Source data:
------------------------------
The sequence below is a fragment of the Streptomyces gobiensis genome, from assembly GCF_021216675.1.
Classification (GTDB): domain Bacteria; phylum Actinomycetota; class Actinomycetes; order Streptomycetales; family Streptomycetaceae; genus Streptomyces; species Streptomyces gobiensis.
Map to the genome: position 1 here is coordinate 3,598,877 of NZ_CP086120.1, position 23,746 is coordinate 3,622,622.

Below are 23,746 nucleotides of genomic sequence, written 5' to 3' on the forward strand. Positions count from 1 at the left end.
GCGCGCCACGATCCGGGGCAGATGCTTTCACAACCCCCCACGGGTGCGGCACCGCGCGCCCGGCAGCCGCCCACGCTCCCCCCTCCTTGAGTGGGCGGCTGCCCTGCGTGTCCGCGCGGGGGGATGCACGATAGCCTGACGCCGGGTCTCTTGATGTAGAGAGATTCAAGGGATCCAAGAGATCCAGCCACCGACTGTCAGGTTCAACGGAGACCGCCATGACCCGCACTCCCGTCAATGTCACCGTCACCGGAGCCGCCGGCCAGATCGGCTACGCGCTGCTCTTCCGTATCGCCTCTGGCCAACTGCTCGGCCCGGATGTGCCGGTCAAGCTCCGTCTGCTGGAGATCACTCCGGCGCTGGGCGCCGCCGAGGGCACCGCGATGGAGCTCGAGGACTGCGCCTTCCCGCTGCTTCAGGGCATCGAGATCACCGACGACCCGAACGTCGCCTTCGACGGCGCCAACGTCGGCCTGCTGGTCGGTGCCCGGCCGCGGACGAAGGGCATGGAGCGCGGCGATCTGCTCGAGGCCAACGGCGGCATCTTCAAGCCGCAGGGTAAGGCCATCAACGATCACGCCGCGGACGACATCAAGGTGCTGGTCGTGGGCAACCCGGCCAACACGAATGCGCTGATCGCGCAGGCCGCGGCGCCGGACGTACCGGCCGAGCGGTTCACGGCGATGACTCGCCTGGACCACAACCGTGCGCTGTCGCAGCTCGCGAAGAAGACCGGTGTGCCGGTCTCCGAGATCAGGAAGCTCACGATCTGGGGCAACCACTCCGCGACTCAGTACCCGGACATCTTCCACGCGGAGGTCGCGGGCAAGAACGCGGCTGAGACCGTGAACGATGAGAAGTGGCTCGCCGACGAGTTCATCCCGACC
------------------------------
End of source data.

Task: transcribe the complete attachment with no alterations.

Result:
The sequence below is a fragment of the Streptomyces gobiensis genome, from assembly GCF_021216675.1.
Classification (GTDB): domain Bacteria; phylum Actinomycetota; class Actinomycetes; order Streptomycetales; family Streptomycetaceae; genus Streptomyces; species Streptomyces gobiensis.
Map to the genome: position 1 here is coordinate 3,598,877 of NZ_CP086120.1, position 23,746 is coordinate 3,622,622.

Below are 23,746 nucleotides of genomic sequence, written 5' to 3' on the forward strand. Positions count from 1 at the left end.
GCGCGCCACGATCCGGGGCAGATGCTTTCACAACCCCCCACGGGTGCGGCACCGCGCGCCCGGCAGCCGCCCACGCTCCCCCCTCCTTGAGTGGGCGGCTGCCCTGCGTGTCCGCGCGGGGGGATGCACGATAGCCTGACGCCGGGTCTCTTGATGTAGAGAGATTCAAGGGATCCAAGAGATCCAGCCACCGACTGTCAGGTTCAACGGAGACCGCCATGACCCGCACTCCCGTCAATGTCACCGTCACCGGAGCCGCCGGCCAGATCGGCTACGCGCTGCTCTTCCGTATCGCCTCTGGCCAACTGCTCGGCCCGGATGTGCCGGTCAAGCTCCGTCTGCTGGAGATCACTCCGGCGCTGGGCGCCGCCGAGGGCACCGCGATGGAGCTCGAGGACTGCGCCTTCCCGCTGCTTCAGGGCATCGAGATCACCGACGACCCGAACGTCGCCTTCGACGGCGCCAACGTCGGCCTGCTGGTCGGTGCCCGGCCGCGGACGAAGGGCATGGAGCGCGGCGATCTGCTCGAGGCCAACGGCGGCATCTTCAAGCCGCAGGGTAAGGCCATCAACGATCACGCCGCGGACGACATCAAGGTGCTGGTCGTGGGCAACCCGGCCAACACGAATGCGCTGATCGCGCAGGCCGCGGCGCCGGACGTACCGGCCGAGCGGTTCACGGCGATGACTCGCCTGGACCACAACCGTGCGCTGTCGCAGCTCGCGAAGAAGACCGGTGTGCCGGTCTCCGAGATCAGGAAGCTCACGATCTGGGGCAACCACTCCGCGACTCAGTACCCGGACATCTTCCACGCGGAGGTCGCGGGCAAGAACGCGGCTGAGACCGTGAACGATGAGAAGTGGCTCGCCGACGAGTTCATCCCGACC